Posted by Dorie Dillard CRS GRI ABR, Serving Buyers & Sellers in NW Austin Real Estate (Coldwell Banker United Realtors® ~ 512.750.6899) over 4 years ago

Certainly one benefit to newer windows is that they operate easily, Dorie!  Old windows stick or have weak springs, etc.  But energy savings is not always derived.

But you pose an interesting question - does a buyer benefit from new windows when the price of the house reflects those new windows?  Figuring an interest rate of 2.5% for 30 years, an $11,000 cost would amortize to $30/month.  So, if I'm right, the buyer basically breaks even on the new windows!

Posted by Jay Markanich, Home Inspector - servicing all Northern Virginia (Jay Markanich Real Estate Inspections, LLC) over 4 years ago

Good morning Jay! A great lesson to learn before you consider new windows! Enjoy your day!

Posted by Wayne Martin, Real Estate Broker - Retired (Wayne M Martin) over 4 years ago

And around here, Wayne, since new windows are white they will be harder to see in the blizzard this weekend.

Says he, with a wink.

Posted by Jay Markanich, Home Inspector - servicing all Northern Virginia (Jay Markanich Real Estate Inspections, LLC) over 4 years ago

I tell this to clients all the time.  You do not replace windows for energy savings.  You replace them for comfort, sound control and to the maintain the building envelope---they will never pay for themselves in energy savings.

Posted by Charles Buell, Seattle Home Inspector (Charles Buell Inspections Inc.) over 4 years ago

Most of the sales pitches I have gotten say one statement or catch word that makes me turn them off... happens almost every time!

Posted by Fred Hernden, CMI, Albuquerque area Master Inspector (Superior Home Inspections - Greater Albuquerque Area) over 4 years ago

Ugh, those poor home owners. $11K later and they're still cold.

Posted by Kat Palmiotti, The House Kat (406-270-3667, kat@thehousekat.com, Broker, Blackstone Realty Group - brokered by eXp Realty) over 4 years ago

Well done Jay.  I think I would have to supervise the installation to make sure they didn't cut any corners. 

Posted by Stephen Weakley (Nationwide Mortgage Services) over 4 years ago

Charlie - it's cool when the springs work!  Beyond that, igloos are exceptionally efficient.

Fred - perhaps because you are listening!  People hear the good stuff and don't question it.  "Guaranteed!"  Works most of the time...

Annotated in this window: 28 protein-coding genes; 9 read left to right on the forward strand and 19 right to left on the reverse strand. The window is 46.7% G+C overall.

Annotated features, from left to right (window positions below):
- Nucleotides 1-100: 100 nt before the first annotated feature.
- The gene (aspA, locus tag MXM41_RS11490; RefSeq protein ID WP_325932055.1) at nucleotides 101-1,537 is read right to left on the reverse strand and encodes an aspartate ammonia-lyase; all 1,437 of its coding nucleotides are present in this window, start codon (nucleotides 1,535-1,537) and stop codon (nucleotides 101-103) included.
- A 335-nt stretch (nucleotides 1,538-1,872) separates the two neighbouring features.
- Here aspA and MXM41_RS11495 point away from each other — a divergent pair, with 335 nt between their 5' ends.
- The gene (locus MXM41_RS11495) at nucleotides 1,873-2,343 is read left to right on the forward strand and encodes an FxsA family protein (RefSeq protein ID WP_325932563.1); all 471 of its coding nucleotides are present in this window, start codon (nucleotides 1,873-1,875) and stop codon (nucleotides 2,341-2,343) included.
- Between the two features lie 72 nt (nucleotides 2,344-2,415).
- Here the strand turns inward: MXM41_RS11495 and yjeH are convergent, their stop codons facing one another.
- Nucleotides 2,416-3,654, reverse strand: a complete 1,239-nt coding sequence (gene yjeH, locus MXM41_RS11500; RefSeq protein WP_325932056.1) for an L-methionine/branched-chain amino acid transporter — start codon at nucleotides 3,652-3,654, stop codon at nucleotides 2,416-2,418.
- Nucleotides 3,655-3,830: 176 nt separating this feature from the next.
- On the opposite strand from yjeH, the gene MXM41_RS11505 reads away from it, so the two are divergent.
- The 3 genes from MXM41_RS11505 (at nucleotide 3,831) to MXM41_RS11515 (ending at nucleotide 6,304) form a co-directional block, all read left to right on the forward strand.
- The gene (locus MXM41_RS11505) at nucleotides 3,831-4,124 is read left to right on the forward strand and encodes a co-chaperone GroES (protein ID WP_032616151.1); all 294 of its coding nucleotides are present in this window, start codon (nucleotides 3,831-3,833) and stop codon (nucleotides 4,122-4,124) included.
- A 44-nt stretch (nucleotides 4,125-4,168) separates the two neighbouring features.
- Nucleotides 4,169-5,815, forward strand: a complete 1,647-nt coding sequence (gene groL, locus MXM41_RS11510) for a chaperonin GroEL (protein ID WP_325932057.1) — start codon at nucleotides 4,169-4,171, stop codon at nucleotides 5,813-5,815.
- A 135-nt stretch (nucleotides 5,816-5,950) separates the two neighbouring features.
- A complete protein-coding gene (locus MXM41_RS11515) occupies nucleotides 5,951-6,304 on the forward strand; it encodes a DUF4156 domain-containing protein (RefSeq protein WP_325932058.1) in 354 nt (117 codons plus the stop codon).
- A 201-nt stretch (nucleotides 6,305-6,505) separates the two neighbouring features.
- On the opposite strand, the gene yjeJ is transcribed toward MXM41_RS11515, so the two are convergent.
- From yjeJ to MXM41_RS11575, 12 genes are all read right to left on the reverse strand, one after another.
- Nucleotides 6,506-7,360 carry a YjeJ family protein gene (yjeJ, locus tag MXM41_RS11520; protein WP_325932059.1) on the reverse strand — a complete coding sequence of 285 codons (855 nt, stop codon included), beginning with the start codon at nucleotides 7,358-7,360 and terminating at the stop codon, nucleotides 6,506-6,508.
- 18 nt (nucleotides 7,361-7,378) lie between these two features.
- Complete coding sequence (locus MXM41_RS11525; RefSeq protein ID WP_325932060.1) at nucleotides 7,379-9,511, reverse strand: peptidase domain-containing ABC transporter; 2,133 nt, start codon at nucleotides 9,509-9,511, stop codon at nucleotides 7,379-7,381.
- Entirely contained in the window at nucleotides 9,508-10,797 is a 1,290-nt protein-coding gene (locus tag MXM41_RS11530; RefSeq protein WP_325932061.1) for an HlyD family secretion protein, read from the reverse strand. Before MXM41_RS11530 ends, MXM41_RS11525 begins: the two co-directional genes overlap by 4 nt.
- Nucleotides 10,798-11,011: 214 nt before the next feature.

Kat - it was pathetic.  And guess what!  The company no longer does windows...   perhaps, um, too many call backs?  Complaints?

Stephen - interestingly, it was cold the day the installed most of the windows and they suggested the lady of the house not stay nearby as she would get too cold.




Posted by Jay Markanich, Home Inspector - servicing all Northern Virginia (Jay Markanich Real Estate Inspections, LLC) over 4 years ago

I think Jay Markanich you need to start an online gallery of thermo art....appropriate for any room. Wanda can name the original prints and click and send them on their way from your internet gallery....a whole new business !

Posted by Sally K. & David L. Hanson, WI Real Estate Agents - Luxury - Divorce (EXP Realty 414-525-0563) over 4 years ago

Maybe an age-progression thing?

Like the handsome young man to the right as a baby.

And then, later, as a ghost?

Um, I'll think about it.

But thinking kind of gives me a fever.

So I shouldn't spend a lot of time doing it.

I'll think about that too.

But thanks for the idea!


Posted by Jay Markanich, Home Inspector - servicing all Northern Virginia (Jay Markanich Real Estate Inspections, LLC) over 4 years ago

Never really thought about igloo designs.  Makes the point crystal clear.

Posted by Chris Ann Cleland, Associate Broker, Bristow, VA (Long and Foster REALTORS®, Gainesville, VA) over 4 years ago

Crystal clear?  As in ice?

Couldn't resist.  Yes, a opening covered with seal skin and another opening covered seal skin traps air, and the air acts like an insulator, Chris Ann.

Maybe our newer windows should use seal skin.

Posted by Jay Markanich, Home Inspector - servicing all Northern Virginia (Jay Markanich Real Estate Inspections, LLC) over 4 years ago